The reporter expressed a safety concern related to the poor standard of track in the [operator] network leading to a number of major derailments on the mainline. The reporter advised that management have taken this into account in limiting the loaded trains to 45 km/h at night and 55 km/h during the day. However, there has been no reduction in the load being carried with 40 tonne (t) axle loads on a regular basis. The reporter advised that there has been a large increase in the number of broken rails. The reporter is also concerned about the maintenance of the wheels due to an increase in the number of flat wheels.
The reporter advised that it is the operator’s intention to introduce communications-based train control, but the detector they are trialling is being affected by the large amount of [load], most likely caused by the issues with the rail wheel interface, which are shorting out the insulated rail joint. There is also a problem with identifying broken track using this system. These problems are resulting in many false occupations.
The reporter also expressed a safety concern related to the required use of [system] by drivers. The reporter advised that drivers are now required to follow the instructions given by [system] when driving the train even when their knowledge and experience would indicate a different driving technique is required. [Operator] requires drivers to follow the system and action prompts within 10 seconds of receiving them and there is also a requirement to fill out paperwork to detail where [system] prompts can be improved, all while driving the train in a single person operation. This is causing distractions and results in the driver not being able to monitor the train progress.
Operator's response (Operator 1)
As a result of derailment investigations, [operator] has implemented a number of containment and remediation actions to further reduce the likelihood of broken rails. The wheel impact load limit was significantly reduced from a 14 t dynamic load to 10 t dynamic load, reducing the likelihood of dynamic loads causing broken rails or broken welds. Any wagons exceeding this threshold are cut-out prior to departing port (the wagons must be emptied in order to be maintained).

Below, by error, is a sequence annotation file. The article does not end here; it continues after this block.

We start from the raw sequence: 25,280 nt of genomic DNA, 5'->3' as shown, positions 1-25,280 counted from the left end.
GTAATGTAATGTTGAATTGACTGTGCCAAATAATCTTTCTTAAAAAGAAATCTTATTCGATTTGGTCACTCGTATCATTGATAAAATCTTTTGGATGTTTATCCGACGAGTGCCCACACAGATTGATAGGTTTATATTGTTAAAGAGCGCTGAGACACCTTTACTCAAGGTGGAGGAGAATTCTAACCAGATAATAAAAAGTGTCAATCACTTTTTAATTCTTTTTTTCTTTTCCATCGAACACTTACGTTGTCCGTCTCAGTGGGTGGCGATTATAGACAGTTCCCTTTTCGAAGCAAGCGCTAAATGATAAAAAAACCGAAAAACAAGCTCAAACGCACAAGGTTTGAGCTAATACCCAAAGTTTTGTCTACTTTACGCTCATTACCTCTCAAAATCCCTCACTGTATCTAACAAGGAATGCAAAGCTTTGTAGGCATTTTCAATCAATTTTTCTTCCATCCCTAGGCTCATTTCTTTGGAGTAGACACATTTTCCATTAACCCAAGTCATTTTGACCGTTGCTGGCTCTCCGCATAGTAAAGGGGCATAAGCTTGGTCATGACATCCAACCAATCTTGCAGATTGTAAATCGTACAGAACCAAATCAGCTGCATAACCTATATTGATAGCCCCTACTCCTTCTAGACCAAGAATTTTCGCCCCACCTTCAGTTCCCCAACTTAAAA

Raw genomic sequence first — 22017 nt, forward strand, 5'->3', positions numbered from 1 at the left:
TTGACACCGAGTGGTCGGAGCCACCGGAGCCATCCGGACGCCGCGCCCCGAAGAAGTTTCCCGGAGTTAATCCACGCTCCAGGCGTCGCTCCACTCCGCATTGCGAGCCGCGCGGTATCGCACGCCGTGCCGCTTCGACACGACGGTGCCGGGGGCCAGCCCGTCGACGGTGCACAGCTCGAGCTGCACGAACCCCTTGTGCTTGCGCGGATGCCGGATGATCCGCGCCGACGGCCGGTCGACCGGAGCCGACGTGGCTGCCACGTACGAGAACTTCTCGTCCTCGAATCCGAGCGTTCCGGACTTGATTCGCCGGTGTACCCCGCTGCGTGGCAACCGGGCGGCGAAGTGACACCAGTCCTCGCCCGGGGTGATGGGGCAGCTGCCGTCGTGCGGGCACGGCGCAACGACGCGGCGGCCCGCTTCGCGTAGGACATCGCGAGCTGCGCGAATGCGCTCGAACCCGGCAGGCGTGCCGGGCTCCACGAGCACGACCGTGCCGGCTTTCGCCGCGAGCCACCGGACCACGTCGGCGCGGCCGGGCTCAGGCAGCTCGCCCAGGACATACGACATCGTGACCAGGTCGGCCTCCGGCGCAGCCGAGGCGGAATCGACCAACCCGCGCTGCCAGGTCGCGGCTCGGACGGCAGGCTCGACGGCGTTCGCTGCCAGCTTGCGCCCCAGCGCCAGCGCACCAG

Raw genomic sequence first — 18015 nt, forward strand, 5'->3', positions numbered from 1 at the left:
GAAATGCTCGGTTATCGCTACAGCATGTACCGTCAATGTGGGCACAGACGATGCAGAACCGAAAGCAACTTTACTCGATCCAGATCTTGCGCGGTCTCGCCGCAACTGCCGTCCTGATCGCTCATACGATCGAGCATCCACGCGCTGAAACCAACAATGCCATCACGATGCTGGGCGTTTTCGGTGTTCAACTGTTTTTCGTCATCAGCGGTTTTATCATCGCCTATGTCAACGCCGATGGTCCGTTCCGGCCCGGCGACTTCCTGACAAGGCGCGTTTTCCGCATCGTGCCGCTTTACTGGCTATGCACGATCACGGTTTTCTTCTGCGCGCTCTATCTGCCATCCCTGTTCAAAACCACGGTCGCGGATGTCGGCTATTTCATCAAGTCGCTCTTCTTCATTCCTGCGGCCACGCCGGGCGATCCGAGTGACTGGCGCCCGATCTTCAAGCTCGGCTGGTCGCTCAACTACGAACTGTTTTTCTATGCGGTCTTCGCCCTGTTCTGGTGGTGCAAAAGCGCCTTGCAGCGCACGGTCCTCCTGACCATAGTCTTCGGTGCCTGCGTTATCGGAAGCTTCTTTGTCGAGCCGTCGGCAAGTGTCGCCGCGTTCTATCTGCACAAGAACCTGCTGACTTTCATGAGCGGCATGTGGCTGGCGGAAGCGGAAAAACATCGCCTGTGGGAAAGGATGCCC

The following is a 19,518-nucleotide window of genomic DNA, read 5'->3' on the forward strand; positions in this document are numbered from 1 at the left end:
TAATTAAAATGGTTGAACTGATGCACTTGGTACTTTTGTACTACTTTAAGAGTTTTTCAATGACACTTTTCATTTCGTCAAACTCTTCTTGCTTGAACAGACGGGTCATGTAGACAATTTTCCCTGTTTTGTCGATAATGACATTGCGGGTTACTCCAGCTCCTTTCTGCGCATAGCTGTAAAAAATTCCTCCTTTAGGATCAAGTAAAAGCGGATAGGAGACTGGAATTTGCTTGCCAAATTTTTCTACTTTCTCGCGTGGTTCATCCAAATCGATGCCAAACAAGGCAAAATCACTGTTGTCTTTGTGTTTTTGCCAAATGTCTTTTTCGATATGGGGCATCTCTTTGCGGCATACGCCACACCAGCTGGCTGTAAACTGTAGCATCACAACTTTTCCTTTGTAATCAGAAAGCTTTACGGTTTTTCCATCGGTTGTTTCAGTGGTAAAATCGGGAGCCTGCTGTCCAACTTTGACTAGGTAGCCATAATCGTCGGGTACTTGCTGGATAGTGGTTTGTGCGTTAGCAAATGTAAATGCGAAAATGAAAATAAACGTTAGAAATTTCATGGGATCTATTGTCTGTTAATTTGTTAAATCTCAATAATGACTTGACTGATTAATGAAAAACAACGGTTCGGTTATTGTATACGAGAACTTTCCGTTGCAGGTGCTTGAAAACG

Further to this, engineering determined that a reduction in line speed from 75 km/h to 55 km/h for loaded trains achieved a further reduction of dynamic loading (and an additional reduction in the magnitude of wheel impacts). The cold rail alarm response was also reviewed and the speed reduced to 45 km/h during periods of low temperature. We believe these mitigations along with significant rail renewal, turnout remediation, and reduction in the number of aluminothermic welds, have had a positive impact in reducing broken rail rates compared to previous financial years. We believe these mitigations and controls are sufficient from our risk management perspective.
[Operator] is currently trialling an on-board broken rail detection unit (BRDU) on five locomotives and two wagons. These units utilise electro-magnets and these prototype units will form part of the future business case as part of the Communication Based Train Control and Signalling System upgrade (pending approval by the Regulator of our safety case). The initial deployment of these units did see an increase in unexpected occupations as a result of iron filings within the insulated rail joints, however these were safe system failures in that track occupations resulted in train stoppages. Further to this issue being identified with the BRDUs collecting iron filings, we have introduced cleaning and inspection of the units following each mainline trip, and are finalising the implementation of a modification to eliminate this issue in the coming weeks.